Please help ASLA national ensure that we develop continuing education content that supports your individual interests and needs by completing a short survey. ASLA is interested in hearing from licensed and non-licensed professionals. Please share your feedback by Tuesday, July 17.ASLA provides a number of ways for landscape architects to earn professional development hours (PDH) through the Landscape Architecture Continuing Education System™ (LA CES™). Professional development hours (PDH) is the term that ASLA and LA CES use to describe how much credit a course carries.
Do you have a friend who is interested in landscape architecture? Do your children like the idea of blending art with the environment? Are you a landscape architecture professional visiting a local school and searching for a fun interactive exercise?
In a time of ceaselessly shifting cycles (of news, weather, economic ups-and-downs, and never-ending debates on seemingly every topic imaginable), taking time out to focus on building transformative leadership and advancing ethically-motivated ideas is a refreshing break from the norm. The Landscape Architecture Foundation (LAF) Fellowship for Innovation and Leadership aims to nurture and inspire landscape architecture professionals to pursue “ideas that have the potential to bring about impactful change to the environment and humanity and increase the visibility and leadership role of landscape architecture.”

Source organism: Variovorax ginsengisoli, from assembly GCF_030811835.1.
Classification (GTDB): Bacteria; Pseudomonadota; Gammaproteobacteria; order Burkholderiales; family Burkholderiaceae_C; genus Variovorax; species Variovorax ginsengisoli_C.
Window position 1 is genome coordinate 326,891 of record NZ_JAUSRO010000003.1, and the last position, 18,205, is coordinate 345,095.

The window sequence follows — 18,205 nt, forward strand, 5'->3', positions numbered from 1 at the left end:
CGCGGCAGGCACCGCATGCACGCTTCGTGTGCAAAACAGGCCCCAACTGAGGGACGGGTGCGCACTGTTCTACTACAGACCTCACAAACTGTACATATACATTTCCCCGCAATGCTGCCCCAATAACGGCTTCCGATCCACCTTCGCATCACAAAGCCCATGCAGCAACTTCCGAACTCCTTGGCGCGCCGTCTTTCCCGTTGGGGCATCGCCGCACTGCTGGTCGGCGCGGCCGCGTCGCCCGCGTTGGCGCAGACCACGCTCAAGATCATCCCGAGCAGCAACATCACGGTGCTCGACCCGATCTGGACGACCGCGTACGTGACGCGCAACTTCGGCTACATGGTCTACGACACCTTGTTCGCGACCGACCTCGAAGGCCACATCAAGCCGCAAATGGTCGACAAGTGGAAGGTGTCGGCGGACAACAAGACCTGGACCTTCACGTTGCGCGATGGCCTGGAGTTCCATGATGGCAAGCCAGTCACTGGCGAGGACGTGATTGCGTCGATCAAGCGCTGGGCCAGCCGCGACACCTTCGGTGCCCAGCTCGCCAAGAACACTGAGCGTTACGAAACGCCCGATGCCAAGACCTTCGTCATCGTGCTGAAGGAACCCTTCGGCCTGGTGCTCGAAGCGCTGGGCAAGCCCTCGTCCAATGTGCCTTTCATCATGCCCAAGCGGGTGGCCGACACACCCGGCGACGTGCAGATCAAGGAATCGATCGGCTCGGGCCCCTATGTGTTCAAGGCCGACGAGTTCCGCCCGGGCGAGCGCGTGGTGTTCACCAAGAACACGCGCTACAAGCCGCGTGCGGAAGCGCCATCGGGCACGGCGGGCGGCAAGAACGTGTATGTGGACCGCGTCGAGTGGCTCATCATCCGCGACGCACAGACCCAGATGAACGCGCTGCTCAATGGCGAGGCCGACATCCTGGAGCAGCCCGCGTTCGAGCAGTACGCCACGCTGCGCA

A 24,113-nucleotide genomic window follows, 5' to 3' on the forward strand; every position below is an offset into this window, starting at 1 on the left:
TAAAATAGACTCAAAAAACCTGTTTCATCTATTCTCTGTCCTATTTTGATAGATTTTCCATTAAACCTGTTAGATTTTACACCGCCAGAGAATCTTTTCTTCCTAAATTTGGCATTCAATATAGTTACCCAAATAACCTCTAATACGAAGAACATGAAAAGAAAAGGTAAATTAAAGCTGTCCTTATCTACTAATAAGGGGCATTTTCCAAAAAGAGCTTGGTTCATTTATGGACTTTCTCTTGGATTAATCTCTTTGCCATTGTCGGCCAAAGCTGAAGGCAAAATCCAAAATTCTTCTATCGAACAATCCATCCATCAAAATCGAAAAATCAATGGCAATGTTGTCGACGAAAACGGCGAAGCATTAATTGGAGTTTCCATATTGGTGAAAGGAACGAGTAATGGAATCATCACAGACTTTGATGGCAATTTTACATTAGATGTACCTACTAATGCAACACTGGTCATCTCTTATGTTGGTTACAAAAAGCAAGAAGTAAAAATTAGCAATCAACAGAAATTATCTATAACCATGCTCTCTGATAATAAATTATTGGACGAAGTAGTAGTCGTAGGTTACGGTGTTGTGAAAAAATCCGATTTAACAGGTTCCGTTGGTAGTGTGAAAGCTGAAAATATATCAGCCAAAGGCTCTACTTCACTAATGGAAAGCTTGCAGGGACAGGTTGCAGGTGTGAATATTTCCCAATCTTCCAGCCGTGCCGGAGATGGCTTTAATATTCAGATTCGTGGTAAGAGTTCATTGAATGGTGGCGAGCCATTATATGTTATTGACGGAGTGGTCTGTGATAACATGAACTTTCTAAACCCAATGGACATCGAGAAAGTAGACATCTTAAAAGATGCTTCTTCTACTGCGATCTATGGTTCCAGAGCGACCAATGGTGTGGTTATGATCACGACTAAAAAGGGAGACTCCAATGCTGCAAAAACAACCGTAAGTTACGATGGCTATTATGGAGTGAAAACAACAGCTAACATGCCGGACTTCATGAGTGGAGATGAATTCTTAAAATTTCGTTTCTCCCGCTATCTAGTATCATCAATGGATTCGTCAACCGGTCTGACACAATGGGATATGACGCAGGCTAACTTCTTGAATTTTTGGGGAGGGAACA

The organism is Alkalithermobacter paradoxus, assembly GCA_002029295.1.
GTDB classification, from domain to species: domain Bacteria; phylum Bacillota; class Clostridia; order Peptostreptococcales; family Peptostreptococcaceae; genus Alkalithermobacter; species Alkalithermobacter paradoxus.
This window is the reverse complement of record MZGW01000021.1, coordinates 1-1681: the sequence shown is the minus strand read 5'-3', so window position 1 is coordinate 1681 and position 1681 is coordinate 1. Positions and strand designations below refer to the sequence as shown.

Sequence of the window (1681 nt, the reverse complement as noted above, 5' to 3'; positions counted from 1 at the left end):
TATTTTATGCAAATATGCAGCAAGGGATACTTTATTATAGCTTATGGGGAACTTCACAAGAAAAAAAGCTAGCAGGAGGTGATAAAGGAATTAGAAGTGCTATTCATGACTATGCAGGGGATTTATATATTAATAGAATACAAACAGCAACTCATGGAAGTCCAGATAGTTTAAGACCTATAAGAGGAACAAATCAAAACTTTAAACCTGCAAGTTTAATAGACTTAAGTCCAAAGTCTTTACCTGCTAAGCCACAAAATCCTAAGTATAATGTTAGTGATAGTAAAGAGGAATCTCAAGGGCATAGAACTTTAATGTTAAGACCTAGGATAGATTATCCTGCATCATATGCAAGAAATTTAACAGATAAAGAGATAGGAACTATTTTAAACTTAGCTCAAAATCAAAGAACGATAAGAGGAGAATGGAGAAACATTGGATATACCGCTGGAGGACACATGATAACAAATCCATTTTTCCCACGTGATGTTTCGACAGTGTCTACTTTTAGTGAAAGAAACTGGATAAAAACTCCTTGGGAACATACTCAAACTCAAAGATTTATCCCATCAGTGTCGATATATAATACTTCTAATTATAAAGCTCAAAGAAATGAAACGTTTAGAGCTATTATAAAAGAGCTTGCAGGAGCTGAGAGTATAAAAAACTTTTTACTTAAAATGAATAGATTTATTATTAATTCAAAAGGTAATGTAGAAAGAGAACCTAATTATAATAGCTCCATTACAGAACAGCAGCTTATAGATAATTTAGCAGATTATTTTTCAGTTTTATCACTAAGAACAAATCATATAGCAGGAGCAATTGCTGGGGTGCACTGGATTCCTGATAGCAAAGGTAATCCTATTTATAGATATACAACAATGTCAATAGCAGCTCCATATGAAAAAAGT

On May 17 in Washington, DC, LAF hosted an event for their inaugural class of fellows. The Symposium was the culmination of the year-long fellowship, which supports senior-level, mid-career, and emerging professionals as they develop and test new ideas that will drive innovation and transformation. Each fellow gave a short presentation on their work, the diversity of which demonstrates the breadth of the profession and the transformative potential of landscape architecture’s expansive scope.